But this isn’t simply a story about a nifty idea (though it is a wonderful idea, building on the real-world experience and wonder of air travel). This is a meditation on love and loneliness and humanity. On connection and isolation (feelings I think we very much associate with airports, and the separations and reunions that occur there) and how those opposing feelings weave together to form a tapestry. Most of all, this is a story about home. It holds all of the irreconcilable dichotomies inherent to that word, all of the mixed up emotions that it can stir up, and doesn’t try to resolve them. I am grateful for that.

This is a quick read (less than 3,000 words) that packs a lot of emotional resonance and some truly lovely moments and resonant images. Well worth reading and rereading.

REVIEW: “The Ghost Stories We Tell Around Photon Fires” by Cassandra Khaw

Review of Cassandra Khaw, “The Ghost Stories We Tell Around Photon Fires”, Apex Magazine 104 (2018): Read Online. Reviewed by Joanna Z. Weston.

This is a ghost story in space, a ghost story done up with all the creepiness and ambiguity the genre demands. It is also a love story, which seemed surprising to me until I thought about it. But what makes us want to bend the rules of death like love does? To say more – to try to tell you the plot – would require spoilers, and I would hate to deprive you of the experience of putting the pieces together. In the end, this is another story where the plot isn’t the important thing. The mystery, the meditation on love and loss and living, the lyrically sharp language: those were enough to draw me in and keep me hanging on Khaw’s every word.

This is a very human story, despite being set in space. I think the setting serves to highlight how universal the experience of loss and inability to let go really is. It also provides the a way for the main character to escape the inevitability of loss, but I think it’s contribution to the tone is actually more important.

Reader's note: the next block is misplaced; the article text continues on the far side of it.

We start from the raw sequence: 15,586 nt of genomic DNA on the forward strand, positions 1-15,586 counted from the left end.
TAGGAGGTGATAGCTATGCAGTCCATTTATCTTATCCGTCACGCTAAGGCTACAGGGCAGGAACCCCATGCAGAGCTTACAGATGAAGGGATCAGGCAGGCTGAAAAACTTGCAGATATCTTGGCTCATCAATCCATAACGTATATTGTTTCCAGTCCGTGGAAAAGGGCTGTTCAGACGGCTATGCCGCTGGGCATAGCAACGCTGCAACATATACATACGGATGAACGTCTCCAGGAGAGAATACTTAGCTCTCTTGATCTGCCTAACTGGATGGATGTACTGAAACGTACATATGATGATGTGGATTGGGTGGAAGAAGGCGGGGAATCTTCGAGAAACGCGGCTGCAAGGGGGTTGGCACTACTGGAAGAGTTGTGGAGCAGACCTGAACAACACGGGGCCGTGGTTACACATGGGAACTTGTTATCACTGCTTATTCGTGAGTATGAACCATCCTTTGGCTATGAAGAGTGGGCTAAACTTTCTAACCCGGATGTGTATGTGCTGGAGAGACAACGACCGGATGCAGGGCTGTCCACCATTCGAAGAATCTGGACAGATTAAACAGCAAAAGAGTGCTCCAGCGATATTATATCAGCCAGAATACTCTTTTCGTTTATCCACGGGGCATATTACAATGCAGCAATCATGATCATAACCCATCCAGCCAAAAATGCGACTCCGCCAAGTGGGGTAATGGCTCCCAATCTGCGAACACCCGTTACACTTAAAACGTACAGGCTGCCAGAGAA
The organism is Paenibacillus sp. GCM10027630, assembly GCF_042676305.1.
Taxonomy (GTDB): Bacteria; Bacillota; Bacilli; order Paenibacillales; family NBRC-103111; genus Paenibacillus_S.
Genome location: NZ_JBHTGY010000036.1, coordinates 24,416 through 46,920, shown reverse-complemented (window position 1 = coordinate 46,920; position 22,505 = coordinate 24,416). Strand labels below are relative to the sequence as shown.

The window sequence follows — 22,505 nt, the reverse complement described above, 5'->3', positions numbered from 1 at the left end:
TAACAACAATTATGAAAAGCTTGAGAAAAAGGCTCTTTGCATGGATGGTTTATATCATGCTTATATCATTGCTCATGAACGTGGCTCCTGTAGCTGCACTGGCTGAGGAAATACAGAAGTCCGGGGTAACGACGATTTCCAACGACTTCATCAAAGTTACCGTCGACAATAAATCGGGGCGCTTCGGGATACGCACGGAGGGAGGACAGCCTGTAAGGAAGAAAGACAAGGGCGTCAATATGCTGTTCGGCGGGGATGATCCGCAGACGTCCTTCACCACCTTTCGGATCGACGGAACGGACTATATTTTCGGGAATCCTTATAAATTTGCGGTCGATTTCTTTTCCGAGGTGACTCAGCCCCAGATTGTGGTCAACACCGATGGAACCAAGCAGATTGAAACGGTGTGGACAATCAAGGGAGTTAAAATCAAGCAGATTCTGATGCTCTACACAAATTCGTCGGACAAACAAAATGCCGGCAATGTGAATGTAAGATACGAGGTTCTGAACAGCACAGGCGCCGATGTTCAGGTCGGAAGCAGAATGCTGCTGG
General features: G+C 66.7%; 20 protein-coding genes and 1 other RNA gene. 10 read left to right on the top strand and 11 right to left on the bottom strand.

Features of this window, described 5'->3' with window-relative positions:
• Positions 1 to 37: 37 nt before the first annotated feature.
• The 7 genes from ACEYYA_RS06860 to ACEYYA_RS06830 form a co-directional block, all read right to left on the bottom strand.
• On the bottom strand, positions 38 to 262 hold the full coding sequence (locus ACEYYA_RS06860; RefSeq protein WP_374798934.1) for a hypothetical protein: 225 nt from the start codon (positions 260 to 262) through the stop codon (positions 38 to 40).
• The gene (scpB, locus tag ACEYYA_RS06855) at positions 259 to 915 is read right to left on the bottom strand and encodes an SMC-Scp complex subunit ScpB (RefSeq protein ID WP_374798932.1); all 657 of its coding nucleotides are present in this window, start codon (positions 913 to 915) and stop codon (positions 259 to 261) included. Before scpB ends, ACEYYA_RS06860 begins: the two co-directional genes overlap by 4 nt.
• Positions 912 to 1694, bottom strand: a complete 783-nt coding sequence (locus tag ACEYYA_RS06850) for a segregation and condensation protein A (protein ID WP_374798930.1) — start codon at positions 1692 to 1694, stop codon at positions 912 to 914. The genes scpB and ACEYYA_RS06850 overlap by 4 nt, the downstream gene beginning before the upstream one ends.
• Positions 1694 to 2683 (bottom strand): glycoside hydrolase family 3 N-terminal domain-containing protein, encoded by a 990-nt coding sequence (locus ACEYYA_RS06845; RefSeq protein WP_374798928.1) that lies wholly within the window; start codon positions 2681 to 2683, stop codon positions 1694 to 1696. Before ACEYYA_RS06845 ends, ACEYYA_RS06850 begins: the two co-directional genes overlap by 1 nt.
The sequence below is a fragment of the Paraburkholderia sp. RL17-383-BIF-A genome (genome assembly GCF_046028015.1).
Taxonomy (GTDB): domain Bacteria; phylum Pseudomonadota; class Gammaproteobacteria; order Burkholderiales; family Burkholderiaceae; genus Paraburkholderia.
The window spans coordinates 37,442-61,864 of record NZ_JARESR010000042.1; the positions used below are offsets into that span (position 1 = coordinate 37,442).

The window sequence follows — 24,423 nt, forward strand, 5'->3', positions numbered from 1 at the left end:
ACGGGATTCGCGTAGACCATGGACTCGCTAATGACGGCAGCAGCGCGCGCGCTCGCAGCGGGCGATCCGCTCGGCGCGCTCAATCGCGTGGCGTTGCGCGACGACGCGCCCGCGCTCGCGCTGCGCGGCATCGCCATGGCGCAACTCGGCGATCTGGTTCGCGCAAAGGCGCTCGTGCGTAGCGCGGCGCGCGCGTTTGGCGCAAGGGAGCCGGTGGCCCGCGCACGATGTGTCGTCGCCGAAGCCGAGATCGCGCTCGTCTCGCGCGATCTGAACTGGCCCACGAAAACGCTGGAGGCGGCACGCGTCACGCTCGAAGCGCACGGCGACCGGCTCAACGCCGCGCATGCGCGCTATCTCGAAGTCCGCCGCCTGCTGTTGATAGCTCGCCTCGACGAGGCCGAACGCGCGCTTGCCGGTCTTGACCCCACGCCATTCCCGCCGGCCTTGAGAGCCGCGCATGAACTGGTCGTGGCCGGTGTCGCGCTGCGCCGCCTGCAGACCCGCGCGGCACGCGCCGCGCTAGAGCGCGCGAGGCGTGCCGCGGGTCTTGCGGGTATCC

I’ll admit that, when reading this the first time, I worried about how it would end. Would it dissolve into chaos and vagueness? Would the ending be either too firm or too soft to satisfy, after the beautiful mystery that came before? I should have had more faith. The ending delivers exactly what the story needs, not a drop more or a sentence less.


REVIEW: “Don’t Turn on the Lights” by Cassandra Khaw

Review of Cassandra Khaw, “Don’t Turn on the Lights”, Nightmare Magazine 61: Read Online. Reviewed by Winnie Ramler.

I love stories which examine the act of storytelling itself. Khaw reminds us that the story can still surprise us. All it takes is the shifting of a few details. The core may stay the same, but the the impact changes. Horror as a genre can be particularly formulaic in its approach. Readers may expect certain things- for the story to be told in a certain way. Khaw plays with these expectations as she crafts a discussion about who is telling the story and why.

Sally (if that is her real name) isn’t a protagonist in the strictest sense. Instead she is the lens through which we view the story. Like a cardboard cutout, she is dressed in different plots and motivations as we are asked to question what we think we know to be true.

The casual voice of the narrator lent itself well to the varying story plots. Like a museum tour guide, we are taken on a journey through perspective, and not knowing where you’re going is part of the excitement. This was a super fun spooky read that reminded me just how much I love horror.